Discover İzmir Province. İzmir has a rich history dating back thousands of years and is home to the UNESCO World Heritage Sites of Ephesus and Pergamon. The coastline is beautiful, historic and agriculturally rich. Known for crystal-clear sea and pristine beaches, İzmir is home to quaint fishing villages and popular holiday resorts.
İzmir Province is located in Aegean region. Neighboring provinces are Balıkesir to the north, Manisa to the east, and Aydın to the south. Sitting adjacent to the Aegean Sea, the area is home to many of Turkey’s most prestigious seaside resorts.
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İzmir is one of eight provinces located in the Aegean Region: Afyonkarahisar (03), Aydın (09), Denizli (20), İzmir (35), Kütahya (43), Manisa (45), Muğla (48), and Uşak (64). Each province has a unique code license plate code. The license plate code for İzmir is number 35.
Points of Interest
İzmir includes the districts of Aliağa, Balçova, Bayındır, Bayraklı, Bergama, Beydağ, Bornova, Buca, Çeşme, Çiğli, Dikili, Foça, Gaziemir, Güzelbahçe, Karabağlar, Karaburun, Karşıyaka, Kemalpaşa, Kınık, Kiraz, Konak, Menderes, Menemen, Narlıdere, Ödemiş, Seferihisar, Selçuk, Tire, Torbalı, and Urla.
The history of İzmir dates back thousands of years. The area was first settled by local Anatolians. In the 11th century BC, Ionians established the League of Ionia. It was later conquered by the Persians and retaken by the Greeks before being absorbed into the Roman Empire. After the fall of the Roman Empire, the area became part of the Byzantine Empire until it was conquered by the Ottoman Turks in the 14th century. Following the First World War, the province was ceded to Greece, but was retaken by the forces of Mustafa Kemal Atatürk in the Turkish War of Independence. As a result of the Treaty of Lausanne (1923), all Greek Orthodox inhabitants of the province had to leave, and İzmir Province was incorporated into the modern Republic of Turkey.Historic sites include Agora, Aigai, Asansör, Ephesus, Kemeraltı Market, Kızlarağası Hanı, Old Smyrna, and Pergamon.
The mild climate and rich soil make the Aegean one of Turkey’s most fertile regions. Known for olive orchards and vineyards, the Aegean Region produces some of Turkey’s most prestigious olive oils and wines. Additionally, the Aegean is famous for an abundance of fresh produce including artichokes, grapes, pears and sweet melon.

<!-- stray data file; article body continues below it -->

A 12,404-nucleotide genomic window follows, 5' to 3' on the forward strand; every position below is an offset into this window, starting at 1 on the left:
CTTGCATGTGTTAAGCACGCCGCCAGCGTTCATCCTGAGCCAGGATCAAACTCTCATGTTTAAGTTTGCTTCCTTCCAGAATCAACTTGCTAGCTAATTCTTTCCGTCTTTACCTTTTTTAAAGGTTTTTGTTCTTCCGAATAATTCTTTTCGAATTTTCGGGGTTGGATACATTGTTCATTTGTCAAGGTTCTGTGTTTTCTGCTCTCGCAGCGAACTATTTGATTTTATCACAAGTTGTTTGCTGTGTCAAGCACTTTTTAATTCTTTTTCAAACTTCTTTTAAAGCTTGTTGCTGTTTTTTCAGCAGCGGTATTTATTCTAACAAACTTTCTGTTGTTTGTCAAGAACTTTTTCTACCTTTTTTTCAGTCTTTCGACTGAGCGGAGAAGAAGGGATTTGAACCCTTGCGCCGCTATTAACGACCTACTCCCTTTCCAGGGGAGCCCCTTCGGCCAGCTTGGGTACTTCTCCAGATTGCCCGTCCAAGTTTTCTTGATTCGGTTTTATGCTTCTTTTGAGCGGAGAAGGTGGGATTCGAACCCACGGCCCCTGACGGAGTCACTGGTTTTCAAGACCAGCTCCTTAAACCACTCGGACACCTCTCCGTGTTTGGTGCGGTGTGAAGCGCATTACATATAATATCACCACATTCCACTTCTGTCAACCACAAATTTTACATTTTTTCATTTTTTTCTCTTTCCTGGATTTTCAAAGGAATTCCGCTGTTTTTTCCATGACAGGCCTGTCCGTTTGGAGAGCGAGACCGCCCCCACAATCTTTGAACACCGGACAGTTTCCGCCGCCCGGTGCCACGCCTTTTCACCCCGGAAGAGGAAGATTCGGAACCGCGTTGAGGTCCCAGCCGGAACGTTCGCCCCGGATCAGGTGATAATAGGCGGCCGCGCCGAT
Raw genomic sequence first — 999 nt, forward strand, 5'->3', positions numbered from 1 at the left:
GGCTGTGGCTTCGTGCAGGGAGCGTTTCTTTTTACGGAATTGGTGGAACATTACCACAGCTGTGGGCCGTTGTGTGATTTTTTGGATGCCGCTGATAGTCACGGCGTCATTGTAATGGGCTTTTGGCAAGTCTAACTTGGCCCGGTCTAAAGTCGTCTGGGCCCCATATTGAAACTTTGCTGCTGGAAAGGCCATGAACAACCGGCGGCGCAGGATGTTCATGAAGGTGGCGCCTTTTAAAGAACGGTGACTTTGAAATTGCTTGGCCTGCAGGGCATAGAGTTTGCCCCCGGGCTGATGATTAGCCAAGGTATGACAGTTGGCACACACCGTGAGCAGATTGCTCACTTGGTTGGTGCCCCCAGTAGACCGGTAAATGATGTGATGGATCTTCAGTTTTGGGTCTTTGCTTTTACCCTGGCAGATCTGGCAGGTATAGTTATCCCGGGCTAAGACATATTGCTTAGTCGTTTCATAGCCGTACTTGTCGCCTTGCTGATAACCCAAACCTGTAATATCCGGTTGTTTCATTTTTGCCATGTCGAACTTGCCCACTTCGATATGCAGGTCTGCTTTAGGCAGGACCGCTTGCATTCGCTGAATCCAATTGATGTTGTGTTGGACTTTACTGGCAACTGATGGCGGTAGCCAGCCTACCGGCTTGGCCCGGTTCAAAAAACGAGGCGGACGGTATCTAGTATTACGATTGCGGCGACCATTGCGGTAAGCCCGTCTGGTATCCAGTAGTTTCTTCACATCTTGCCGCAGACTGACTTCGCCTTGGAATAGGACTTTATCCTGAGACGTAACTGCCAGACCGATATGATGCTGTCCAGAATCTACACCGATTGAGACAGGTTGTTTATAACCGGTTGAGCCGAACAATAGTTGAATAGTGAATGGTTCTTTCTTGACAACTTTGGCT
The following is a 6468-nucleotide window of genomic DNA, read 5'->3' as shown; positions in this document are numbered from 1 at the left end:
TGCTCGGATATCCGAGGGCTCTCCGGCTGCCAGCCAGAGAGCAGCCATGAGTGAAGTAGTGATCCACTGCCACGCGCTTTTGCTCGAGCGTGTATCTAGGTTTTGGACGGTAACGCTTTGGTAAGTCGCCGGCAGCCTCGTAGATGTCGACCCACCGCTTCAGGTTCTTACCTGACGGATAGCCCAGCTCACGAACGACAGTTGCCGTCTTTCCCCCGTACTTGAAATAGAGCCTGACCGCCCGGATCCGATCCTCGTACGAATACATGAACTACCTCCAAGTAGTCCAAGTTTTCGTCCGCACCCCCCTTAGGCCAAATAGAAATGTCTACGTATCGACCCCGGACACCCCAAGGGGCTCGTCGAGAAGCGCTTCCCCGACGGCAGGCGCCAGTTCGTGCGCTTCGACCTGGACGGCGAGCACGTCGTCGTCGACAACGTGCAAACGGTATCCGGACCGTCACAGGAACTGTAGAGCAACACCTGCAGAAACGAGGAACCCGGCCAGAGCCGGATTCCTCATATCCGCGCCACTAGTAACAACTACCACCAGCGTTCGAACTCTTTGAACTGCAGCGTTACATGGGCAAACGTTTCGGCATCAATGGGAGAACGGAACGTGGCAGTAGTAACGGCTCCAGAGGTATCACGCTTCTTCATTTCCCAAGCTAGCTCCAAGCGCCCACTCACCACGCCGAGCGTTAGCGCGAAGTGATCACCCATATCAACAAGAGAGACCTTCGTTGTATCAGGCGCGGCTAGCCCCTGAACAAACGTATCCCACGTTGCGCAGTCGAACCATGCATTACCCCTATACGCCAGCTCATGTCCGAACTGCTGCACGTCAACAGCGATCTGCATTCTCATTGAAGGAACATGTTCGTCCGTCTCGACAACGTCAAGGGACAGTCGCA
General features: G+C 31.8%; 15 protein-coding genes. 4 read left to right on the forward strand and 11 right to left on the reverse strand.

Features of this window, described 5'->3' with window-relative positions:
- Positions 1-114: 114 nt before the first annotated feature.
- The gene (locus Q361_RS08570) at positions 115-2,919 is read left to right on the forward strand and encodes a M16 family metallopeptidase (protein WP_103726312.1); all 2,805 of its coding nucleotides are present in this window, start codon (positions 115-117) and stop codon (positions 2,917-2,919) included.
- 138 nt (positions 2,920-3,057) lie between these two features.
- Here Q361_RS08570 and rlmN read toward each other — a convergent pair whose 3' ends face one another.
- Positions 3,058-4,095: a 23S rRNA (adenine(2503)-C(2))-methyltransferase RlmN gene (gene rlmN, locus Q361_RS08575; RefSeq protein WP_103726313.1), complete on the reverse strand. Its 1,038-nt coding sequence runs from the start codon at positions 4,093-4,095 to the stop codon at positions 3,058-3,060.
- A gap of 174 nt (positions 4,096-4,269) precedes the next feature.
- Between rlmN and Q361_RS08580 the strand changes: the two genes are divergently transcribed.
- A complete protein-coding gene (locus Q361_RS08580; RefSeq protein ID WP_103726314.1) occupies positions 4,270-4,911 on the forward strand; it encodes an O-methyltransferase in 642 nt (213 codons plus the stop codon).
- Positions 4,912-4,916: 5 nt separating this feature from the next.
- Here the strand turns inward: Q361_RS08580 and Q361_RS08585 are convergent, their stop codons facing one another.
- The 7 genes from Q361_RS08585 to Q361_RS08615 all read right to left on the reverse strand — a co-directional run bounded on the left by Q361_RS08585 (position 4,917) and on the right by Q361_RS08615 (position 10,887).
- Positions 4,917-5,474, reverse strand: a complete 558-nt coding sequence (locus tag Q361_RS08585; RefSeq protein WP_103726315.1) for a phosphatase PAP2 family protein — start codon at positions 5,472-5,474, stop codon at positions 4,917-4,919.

İzmir regional specialties include tarhana soup (made from dried yoghurt and tomatoes), İzmir köfte (spicy oblong meatballs with cumin and garlic served in tomato sauce), sulu köfte (thick soup with meatballs), keşkek (boiled wheat with meat), zerde (sweetened rice with saffron) and mücver (made from zucchine and eggs). Boyoz (tahini flavored pasty), gevrek (a circular bread, typically encrusted with sesame seeds) and lokma (fried dough served with sweet syrup) are baked goods associated with İzmir.
The Aegean Region has a Mediterranean climate at the coast (with hot, dry summers and mild to cool, wet winters) and a semi-arid continental climate in the interior (with hot, dry summers and cold, snowy winters). Rainfall averages 645 mm (25 inches) per year; temperatures range from -8°C (18°F) to 43°C (109°F), with average humidity of 69%.
Likewise, İzmir has a Mediterranean climate, which is characterized by long, hot, and dry summers, and mild to cool, rainy winters. The total precipitation for İzmir averages 695.4 mm (27.38 in) per year; however, the vast majority of the city’s rainfall occurs from November through March. The rest of the precipitation generally falls during April through May and September through October. There is usually very little to no rainfall from June through August. A record 145.3 mm (5.72 in) of rainfall was recorded on September 29, 2006.
Maximum temperatures during the winter months are usually between 10 and 16 °C (50 and 61 °F). Although it is rare, snow can fall in İzmir from December to February over a period of hours rather than a whole day or more, with a record 32 cm (13 in) of snow depth recorded on January 31, 1945. During summer, the air temperature can climb as high as 40 °C (104 °F) from June to September; however, the high temperatures are usually between 30 and 36 °C (86 and 97 °F).